A study using MRI scans to work out oxygen levels in head and neck cancers

Please note - this trial is no longer recruiting patients. We hope to add results when they are available.

Cancer type:

Head and neck cancers
Laryngeal cancer
Mouth (oral) cancer
Nasal and paranasal sinus cancer
Nasopharyngeal cancer
Pharyngeal cancer





This study is looking at using 2 different MRI scans to work out the oxygen levels of head and neck cancers.

We know that cancers with low levels of oxygen are harder to treat with radiotherapy and chemotherapy. Doctors usually treat head and neck cancer with surgery, chemotherapy, radiotherapy or a combination of these.

In this pilot study the researchers want to use 2 different MRI scans. They hope that these 2 scans together will better measure the oxygen levels in the cancer.

If the results of this study are promising, the researchers want to do a larger study with more people.    

You will not have any direct benefit from taking part in this study, and it won’t change your treatment plan in any way. But the results of the study will be used to help people with head and neck cancer in the future.

Who can enter

You may be able to enter this trial if you go to the Head and Neck Cancer Unit at the Royal Marsden Hospital and you

  • Have a cancer of the head and neck that started in cells called squamous cells Open a glossary item – you can ask your doctor about this
  • Are to have treatment that aims to completely get rid of your cancer – you can ask your doctor about this
  • Are well enough to be up and about for at least half the day (performance status 0, 1 or 2)
  • Have satisfactory blood test results
  • Are at least 18 years old

You cannot enter this trial if you

  • Have had another cancer in the past 2 years apart from non melanoma skin cancer – if you had another cancer more than 2 years ago that has been treated and is now under control you may be able to take part
  • Are not able to have an MRI scan - if you have certain types of metal surgical clips or plates in your body, or a pacemaker for example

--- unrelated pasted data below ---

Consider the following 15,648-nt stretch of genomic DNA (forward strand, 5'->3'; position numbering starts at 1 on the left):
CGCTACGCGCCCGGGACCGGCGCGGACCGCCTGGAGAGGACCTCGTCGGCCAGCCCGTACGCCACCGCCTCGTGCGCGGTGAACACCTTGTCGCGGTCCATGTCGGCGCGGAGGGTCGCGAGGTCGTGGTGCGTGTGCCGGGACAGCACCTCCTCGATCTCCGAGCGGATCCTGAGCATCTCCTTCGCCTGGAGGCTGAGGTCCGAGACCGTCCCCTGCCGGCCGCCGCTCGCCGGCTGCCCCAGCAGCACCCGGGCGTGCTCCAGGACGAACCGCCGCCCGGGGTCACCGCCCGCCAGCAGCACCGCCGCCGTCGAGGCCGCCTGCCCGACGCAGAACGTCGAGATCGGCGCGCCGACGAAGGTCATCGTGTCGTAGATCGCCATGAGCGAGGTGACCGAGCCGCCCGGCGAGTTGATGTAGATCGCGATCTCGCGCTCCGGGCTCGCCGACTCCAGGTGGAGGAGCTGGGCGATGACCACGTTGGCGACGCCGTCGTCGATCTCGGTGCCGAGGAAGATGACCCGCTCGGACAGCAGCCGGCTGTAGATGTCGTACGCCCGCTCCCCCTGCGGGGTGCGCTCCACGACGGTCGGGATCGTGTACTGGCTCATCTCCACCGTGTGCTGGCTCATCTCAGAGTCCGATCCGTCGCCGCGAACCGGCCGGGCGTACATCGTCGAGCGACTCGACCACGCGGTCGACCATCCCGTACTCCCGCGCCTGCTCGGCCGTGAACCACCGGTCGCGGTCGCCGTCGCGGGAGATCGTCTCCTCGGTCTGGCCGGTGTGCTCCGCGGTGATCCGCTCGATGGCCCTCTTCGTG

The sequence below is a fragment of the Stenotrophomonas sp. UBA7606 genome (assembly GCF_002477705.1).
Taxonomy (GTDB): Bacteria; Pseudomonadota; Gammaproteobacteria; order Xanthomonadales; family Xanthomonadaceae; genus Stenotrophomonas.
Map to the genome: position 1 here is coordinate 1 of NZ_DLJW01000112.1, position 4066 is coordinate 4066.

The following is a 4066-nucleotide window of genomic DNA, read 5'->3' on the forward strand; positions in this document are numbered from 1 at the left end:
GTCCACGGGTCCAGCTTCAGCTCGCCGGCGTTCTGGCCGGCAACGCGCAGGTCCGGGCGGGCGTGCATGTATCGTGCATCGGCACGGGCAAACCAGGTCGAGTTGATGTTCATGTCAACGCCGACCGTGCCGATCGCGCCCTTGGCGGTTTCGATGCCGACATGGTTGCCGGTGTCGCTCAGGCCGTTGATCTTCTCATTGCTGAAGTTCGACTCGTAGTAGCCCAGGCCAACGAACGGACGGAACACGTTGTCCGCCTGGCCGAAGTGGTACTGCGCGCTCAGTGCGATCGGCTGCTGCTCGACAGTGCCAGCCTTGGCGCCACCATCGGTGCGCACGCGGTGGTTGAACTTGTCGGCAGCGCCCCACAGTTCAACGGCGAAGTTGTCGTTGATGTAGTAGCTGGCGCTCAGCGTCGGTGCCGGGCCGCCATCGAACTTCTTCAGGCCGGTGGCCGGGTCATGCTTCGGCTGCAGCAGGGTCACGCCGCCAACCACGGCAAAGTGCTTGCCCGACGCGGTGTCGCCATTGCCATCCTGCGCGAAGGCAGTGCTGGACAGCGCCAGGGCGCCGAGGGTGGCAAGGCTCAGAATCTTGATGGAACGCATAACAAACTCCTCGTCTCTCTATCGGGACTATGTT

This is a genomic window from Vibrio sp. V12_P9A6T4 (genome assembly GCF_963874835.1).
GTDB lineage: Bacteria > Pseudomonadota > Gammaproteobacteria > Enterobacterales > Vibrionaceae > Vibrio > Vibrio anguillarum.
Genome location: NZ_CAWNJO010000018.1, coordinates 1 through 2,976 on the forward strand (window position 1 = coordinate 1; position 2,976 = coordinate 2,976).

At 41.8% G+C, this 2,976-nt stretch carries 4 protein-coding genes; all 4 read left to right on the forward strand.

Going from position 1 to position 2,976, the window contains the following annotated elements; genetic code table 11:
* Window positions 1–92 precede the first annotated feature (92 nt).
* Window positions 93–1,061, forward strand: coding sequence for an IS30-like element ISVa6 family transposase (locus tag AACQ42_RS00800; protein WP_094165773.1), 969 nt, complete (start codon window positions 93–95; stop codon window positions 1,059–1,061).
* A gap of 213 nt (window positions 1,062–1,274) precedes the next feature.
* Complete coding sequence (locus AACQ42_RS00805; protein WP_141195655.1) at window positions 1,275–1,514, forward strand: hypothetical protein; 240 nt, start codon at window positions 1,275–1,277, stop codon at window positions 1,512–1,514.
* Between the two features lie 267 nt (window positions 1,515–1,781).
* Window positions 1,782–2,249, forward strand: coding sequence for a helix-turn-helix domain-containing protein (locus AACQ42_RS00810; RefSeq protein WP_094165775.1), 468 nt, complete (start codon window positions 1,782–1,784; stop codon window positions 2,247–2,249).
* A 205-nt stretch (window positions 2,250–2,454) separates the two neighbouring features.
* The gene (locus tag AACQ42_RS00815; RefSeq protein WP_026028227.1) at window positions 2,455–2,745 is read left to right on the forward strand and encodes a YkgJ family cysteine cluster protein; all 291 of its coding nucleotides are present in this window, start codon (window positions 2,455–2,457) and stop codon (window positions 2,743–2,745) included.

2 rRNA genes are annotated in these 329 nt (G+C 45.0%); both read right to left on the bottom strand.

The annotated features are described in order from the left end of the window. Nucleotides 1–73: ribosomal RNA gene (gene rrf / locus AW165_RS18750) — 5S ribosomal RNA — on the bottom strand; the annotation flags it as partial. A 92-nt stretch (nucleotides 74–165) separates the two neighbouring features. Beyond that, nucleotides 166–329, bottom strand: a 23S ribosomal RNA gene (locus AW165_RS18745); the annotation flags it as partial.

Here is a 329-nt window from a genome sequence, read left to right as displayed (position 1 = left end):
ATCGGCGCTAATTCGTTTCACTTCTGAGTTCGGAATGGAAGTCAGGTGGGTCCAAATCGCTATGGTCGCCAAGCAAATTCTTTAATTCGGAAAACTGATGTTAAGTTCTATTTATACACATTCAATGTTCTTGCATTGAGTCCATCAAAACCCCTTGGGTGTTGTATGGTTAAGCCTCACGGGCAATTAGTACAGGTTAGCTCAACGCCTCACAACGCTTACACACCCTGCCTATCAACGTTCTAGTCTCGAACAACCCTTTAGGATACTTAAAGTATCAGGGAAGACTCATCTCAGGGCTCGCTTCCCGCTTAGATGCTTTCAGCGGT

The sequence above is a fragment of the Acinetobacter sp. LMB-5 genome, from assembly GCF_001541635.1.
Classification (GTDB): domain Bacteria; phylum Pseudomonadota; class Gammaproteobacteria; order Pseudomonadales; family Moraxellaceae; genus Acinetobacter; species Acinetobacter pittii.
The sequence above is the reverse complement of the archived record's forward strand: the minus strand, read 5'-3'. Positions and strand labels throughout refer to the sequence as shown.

• Are allergic to the injection (contrast medium Open a glossary item) used for the MRI scan

Trial design

This is a pilot study. It will recruit 5 people who are to have treatment at the Head and Neck Cancer Unit at the Royal Marsden Hospital.

Before starting your treatment, you have 2 sets of MRI scans done. The sets will take place on different days. Each set will take about an hour.

Hospital visits

You go to the hospital on 2 separate days for the MRI scans. Before each set you have a blood test.

Side effects

There is a very low risk that you may have an allergic reaction to the injection (contrast medium) used for the MRI scans.

There is also a small risk that the injection can cause kidney damage in people who already have kidney disease. The doctor will do a blood test to check your kidneys before you take part in this study.

Recruitment start:

Recruitment end:

How to join a clinical trial

Please note: In order to join a trial you will need to discuss it with your doctor, unless otherwise specified.

Please note - unless we state otherwise in the summary, you need to talk to your doctor about joining a trial.

Chief Investigator

Dr Kate Newbold

Supported by

Institute of Cancer Research (ICR)
National Institute for Health Research Cancer Research Network (NCRN)
The Royal Marsden NHS Foundation Trust

Questions about cancer? Contact our information nurses

Freephone 0808 800 4040

Last review date

CRUK internal database number:

Oracle - 10997

Please note - unless we state otherwise in the summary, you need to talk to your doctor about joining a trial.

Wendy took part in a new trial studying the possible side effect of hearing loss

A picture of Wendy

"I was delighted to take part in a clinical trial as it has the potential to really help others in the future.”

Last reviewed:

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